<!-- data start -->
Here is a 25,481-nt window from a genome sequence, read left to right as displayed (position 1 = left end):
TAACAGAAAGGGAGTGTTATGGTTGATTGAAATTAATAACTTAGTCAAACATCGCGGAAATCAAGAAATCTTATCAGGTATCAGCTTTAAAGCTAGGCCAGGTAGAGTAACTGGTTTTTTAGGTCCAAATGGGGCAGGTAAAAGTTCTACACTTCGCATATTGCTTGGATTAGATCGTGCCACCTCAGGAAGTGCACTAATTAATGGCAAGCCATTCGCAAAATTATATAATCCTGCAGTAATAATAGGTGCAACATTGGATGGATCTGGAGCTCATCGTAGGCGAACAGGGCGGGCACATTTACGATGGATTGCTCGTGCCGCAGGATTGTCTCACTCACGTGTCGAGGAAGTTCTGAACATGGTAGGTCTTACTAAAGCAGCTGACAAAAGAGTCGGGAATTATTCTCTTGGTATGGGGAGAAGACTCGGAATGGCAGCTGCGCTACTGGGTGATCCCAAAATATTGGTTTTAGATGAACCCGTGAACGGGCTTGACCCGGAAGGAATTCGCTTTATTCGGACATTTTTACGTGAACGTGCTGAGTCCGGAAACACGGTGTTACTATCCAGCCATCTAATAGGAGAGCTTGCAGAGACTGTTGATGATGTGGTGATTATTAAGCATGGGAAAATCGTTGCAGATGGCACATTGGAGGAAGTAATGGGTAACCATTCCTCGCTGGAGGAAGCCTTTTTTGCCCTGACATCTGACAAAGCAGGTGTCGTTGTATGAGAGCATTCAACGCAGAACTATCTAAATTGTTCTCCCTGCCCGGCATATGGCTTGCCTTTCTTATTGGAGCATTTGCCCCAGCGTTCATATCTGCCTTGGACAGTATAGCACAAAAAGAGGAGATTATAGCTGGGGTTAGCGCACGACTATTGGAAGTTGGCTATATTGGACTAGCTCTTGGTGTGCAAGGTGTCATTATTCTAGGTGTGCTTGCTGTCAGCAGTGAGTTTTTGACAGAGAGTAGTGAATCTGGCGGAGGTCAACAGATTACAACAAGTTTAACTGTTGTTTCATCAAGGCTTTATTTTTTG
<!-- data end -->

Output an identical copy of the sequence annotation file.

Here is a 25,481-nt window from a genome sequence, read left to right as displayed (position 1 = left end):
TAACAGAAAGGGAGTGTTATGGTTGATTGAAATTAATAACTTAGTCAAACATCGCGGAAATCAAGAAATCTTATCAGGTATCAGCTTTAAAGCTAGGCCAGGTAGAGTAACTGGTTTTTTAGGTCCAAATGGGGCAGGTAAAAGTTCTACACTTCGCATATTGCTTGGATTAGATCGTGCCACCTCAGGAAGTGCACTAATTAATGGCAAGCCATTCGCAAAATTATATAATCCTGCAGTAATAATAGGTGCAACATTGGATGGATCTGGAGCTCATCGTAGGCGAACAGGGCGGGCACATTTACGATGGATTGCTCGTGCCGCAGGATTGTCTCACTCACGTGTCGAGGAAGTTCTGAACATGGTAGGTCTTACTAAAGCAGCTGACAAAAGAGTCGGGAATTATTCTCTTGGTATGGGGAGAAGACTCGGAATGGCAGCTGCGCTACTGGGTGATCCCAAAATATTGGTTTTAGATGAACCCGTGAACGGGCTTGACCCGGAAGGAATTCGCTTTATTCGGACATTTTTACGTGAACGTGCTGAGTCCGGAAACACGGTGTTACTATCCAGCCATCTAATAGGAGAGCTTGCAGAGACTGTTGATGATGTGGTGATTATTAAGCATGGGAAAATCGTTGCAGATGGCACATTGGAGGAAGTAATGGGTAACCATTCCTCGCTGGAGGAAGCCTTTTTTGCCCTGACATCTGACAAAGCAGGTGTCGTTGTATGAGAGCATTCAACGCAGAACTATCTAAATTGTTCTCCCTGCCCGGCATATGGCTTGCCTTTCTTATTGGAGCATTTGCCCCAGCGTTCATATCTGCCTTGGACAGTATAGCACAAAAAGAGGAGATTATAGCTGGGGTTAGCGCACGACTATTGGAAGTTGGCTATATTGGACTAGCTCTTGGTGTGCAAGGTGTCATTATTCTAGGTGTGCTTGCTGTCAGCAGTGAGTTTTTGACAGAGAGTAGTGAATCTGGCGGAGGTCAACAGATTACAACAAGTTTAACTGTTGTTTCATCAAGGCTTTATTTTTTG